When I lived in Canada, there was a period of time when Lorraine (my late wife) and I had our business licenses for web development and piano/voice lessons. Because Lorraine was on ODSP (disability) and we were both on that check, we had to submit income reports to their office downtown at the end of each month. I would take the city bus down there to submit that one little paper with all the info and then come right back up to what Hamiltonians referred to as the “mountain.” It was actually just an escarpment, but to them, it seemed as tall as a mountain.
Anyways, it got to the point where I dreaded going down there because I began to feel an almost palpable darkness and evil just getting off the bus at the McNab terminal downtown. I would rush into the ODSP office building, get the paper submitted, and rush back to the terminal as fast as possible and catch the first bus back up the “mountain.” I eventually called and asked if they wouldn’t mind if I just faxed the report to them each month, which they said was fine.
The reason I mention this is because of all the times I have been the subject of a similar thought pattern for others. I remember all the times people would either avoid us, give us unsolicited advice for Lorraine’s health, or criticize us for not doing things the way they thought they would if they were in our position — and it got very draining. In retrospect, considering how alone I have felt many times since I moved to Utah County at the end of last year, that environment in downtown Hamilton came to mind… And I felt like perhaps I was too quick to want to get away from those people without understanding their why.
I have a very dear friend here with whom I got wires of communication crossed quite badly for a couple days. Yet when they were patient enough to dig a little deeper and learn more about what it means to have Asperger’s, to learn why I communicate the way I do, they were so much more understanding. It was quite a balm to hear them say things like, “I think I understand you better now” and “I’m so sorry you’re feeling so awful” or “Ohhh, I think I understand now.” It was like my soul could finally breathe again!
I wonder how many times I could have felt less oppressed by the environment in downtown Hamilton if I had stopped to find out why someone had an aura of this… almost… dementor-like draining energy about them. Maybe then I wouldn’t have wanted to get out of there so fast. Perhaps I would have actually wanted to stay longer to help them get out of that rut themselves.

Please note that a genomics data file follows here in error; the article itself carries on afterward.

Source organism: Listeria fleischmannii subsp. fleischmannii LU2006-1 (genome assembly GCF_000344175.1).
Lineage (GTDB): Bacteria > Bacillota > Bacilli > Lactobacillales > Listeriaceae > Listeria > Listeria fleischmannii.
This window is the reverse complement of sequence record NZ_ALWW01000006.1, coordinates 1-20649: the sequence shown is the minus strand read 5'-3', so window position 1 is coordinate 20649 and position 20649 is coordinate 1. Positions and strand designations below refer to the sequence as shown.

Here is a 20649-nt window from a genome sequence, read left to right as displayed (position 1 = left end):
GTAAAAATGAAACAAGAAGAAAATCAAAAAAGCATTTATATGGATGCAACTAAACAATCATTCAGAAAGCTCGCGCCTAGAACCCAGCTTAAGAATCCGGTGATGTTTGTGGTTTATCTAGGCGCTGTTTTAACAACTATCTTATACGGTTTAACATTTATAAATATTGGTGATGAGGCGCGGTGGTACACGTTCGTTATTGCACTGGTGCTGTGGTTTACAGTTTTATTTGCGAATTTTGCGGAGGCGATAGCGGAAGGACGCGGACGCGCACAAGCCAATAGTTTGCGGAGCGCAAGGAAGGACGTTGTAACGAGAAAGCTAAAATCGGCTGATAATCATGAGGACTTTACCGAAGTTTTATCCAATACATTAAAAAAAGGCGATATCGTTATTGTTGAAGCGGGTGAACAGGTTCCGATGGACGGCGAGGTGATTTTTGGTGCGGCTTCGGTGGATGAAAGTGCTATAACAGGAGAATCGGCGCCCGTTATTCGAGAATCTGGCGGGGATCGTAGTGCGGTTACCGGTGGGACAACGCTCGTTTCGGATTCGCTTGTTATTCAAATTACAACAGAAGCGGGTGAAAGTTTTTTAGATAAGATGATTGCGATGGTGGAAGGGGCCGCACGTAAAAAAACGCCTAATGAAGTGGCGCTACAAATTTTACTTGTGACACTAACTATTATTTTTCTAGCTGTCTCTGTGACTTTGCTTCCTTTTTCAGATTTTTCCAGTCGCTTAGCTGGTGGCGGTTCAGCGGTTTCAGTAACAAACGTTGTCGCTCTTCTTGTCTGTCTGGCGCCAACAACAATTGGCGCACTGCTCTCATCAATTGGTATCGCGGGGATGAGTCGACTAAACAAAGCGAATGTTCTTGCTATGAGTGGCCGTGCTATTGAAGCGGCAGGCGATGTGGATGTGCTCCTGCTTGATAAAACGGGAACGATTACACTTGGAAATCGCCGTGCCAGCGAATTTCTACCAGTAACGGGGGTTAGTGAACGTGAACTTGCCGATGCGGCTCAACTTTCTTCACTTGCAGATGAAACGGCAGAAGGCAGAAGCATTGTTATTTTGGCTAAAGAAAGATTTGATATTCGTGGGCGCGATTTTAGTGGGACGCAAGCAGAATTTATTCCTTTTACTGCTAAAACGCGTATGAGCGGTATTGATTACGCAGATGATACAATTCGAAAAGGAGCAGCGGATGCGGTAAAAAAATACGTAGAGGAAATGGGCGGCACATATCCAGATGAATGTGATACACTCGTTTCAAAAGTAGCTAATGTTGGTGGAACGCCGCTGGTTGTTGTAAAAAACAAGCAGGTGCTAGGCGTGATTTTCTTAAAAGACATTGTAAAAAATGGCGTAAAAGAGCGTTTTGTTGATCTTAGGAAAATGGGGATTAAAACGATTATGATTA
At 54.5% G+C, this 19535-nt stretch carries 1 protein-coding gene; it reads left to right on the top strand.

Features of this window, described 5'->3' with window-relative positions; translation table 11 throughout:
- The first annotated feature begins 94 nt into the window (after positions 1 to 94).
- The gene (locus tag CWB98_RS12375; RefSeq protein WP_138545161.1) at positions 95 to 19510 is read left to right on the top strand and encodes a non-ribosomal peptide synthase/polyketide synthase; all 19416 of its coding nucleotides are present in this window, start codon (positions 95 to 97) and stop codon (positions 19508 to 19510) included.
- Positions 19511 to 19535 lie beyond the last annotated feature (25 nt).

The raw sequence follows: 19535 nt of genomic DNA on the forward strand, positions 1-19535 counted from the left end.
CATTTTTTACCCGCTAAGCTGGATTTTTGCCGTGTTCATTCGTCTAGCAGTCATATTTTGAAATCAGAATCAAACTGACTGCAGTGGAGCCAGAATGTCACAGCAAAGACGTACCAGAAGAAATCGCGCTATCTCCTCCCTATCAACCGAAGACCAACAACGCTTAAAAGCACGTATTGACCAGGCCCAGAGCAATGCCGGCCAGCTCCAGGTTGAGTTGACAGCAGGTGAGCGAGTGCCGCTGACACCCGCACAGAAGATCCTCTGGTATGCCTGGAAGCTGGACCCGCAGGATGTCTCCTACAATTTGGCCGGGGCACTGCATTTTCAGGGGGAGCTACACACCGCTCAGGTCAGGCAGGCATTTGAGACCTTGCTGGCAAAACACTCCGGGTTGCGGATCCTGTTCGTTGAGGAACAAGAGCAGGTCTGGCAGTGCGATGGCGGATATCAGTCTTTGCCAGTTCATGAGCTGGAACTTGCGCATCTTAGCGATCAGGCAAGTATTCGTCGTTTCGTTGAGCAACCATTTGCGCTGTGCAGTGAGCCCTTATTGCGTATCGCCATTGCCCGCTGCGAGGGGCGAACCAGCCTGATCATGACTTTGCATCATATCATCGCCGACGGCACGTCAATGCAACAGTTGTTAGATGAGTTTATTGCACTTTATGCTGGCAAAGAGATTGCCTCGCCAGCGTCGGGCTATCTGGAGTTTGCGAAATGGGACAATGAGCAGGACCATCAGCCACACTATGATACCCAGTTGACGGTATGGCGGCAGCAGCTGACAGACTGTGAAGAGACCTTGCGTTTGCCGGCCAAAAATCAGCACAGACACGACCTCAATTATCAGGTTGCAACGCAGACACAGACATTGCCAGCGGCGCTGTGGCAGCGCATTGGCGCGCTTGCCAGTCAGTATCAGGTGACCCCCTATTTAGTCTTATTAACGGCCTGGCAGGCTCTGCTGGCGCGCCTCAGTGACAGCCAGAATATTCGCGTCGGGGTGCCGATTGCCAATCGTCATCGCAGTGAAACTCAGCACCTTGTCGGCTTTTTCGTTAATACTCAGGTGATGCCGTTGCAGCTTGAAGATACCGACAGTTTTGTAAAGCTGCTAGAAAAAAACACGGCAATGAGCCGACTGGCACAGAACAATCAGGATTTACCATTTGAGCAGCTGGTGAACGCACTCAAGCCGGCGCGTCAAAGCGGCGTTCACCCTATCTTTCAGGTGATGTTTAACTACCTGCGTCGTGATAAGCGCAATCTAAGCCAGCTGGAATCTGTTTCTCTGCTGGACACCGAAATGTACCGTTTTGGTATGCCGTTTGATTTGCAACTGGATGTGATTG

At the moment, I don’t remember the exact wording to this quote, but I recall using it in a blog before (which I can’t find at the moment). It goes something like this: “You should never judge someone for their actions because you don’t know their story, and you certainly don’t know what other options they even had at the moment.”
Ask yourself that next time you see someone making a choice that is clearly wrong, “Yes, that choice is certainly wrong — but why are the making it? What other options do they think they have?” Perhaps every other choice they saw in that moment seemed way more painful than the one they made. Maybe their circumstances are so different from anything you would have supposed that even you would have likely made the same mistake had you been in their same situation.
I would never use this logic to suggest that we condone or tolerate sinful, unholy, or impure choices and practices. Certainly there is no exception to the Lord not being able to have the “least degree of allowance” for sin. However, the way we respond to people’s mistakes (including our own) would change drastically if we find out why people make the choices they do by getting down to that “chewy caramel center” of what makes them tick.
Most of the lessons Christ and His prophets taught were always followed up with the phrase “that they may…” or “that ye may…” For example, in 2 Nephi 1:22, 2 Nephi 10:25, Mosiah 18:9, Alma 34:24-25, 3 Nephi 17:3, 3 Nephi 27:20, D&C 45:72, and so many more places in the scriptures (like the sacrament prayers), we are told why the Lord commands us to do certain things. And if we truly understood why people makes some of the bad choices they do — I mean really understand the background behind each choice — it would be much easier to approach the problem the way Christ would and be a more effective instrument in His hands to help Him deliver that person from their sins and pain.
Just remember that the next time you think anything like “Oh, they should know better” or “There’s no excuse for that” or “If they had the gospel, they wouldn’t be make such dumb choices,” dig down to that caramel center and I almost guarantee you there will be come context you are missing that you couldn’t possibly get any other way. I know everyone who has ever done that for me has helped heal my soul immensely — and often their own as well in the process.
Give it a shot!
About Paul Pulsipher
Paul served a mission in the then Canada Toronto West Mission and moved to Utah after living for ten years with his late wife, Lorraine, in Hamilton Ontario before her passing in 2019 and recently remarried in the Payson temple to his beloved Collette. He loves missionary work, piano, blogging (you can find his personal blog here!), deep spiritual conversations with friends, and hosting his podcast, Stepping Into Freedom. He can solve a 5x5x5 Rubik's cube, and puts a lot of time into gospel scholarship.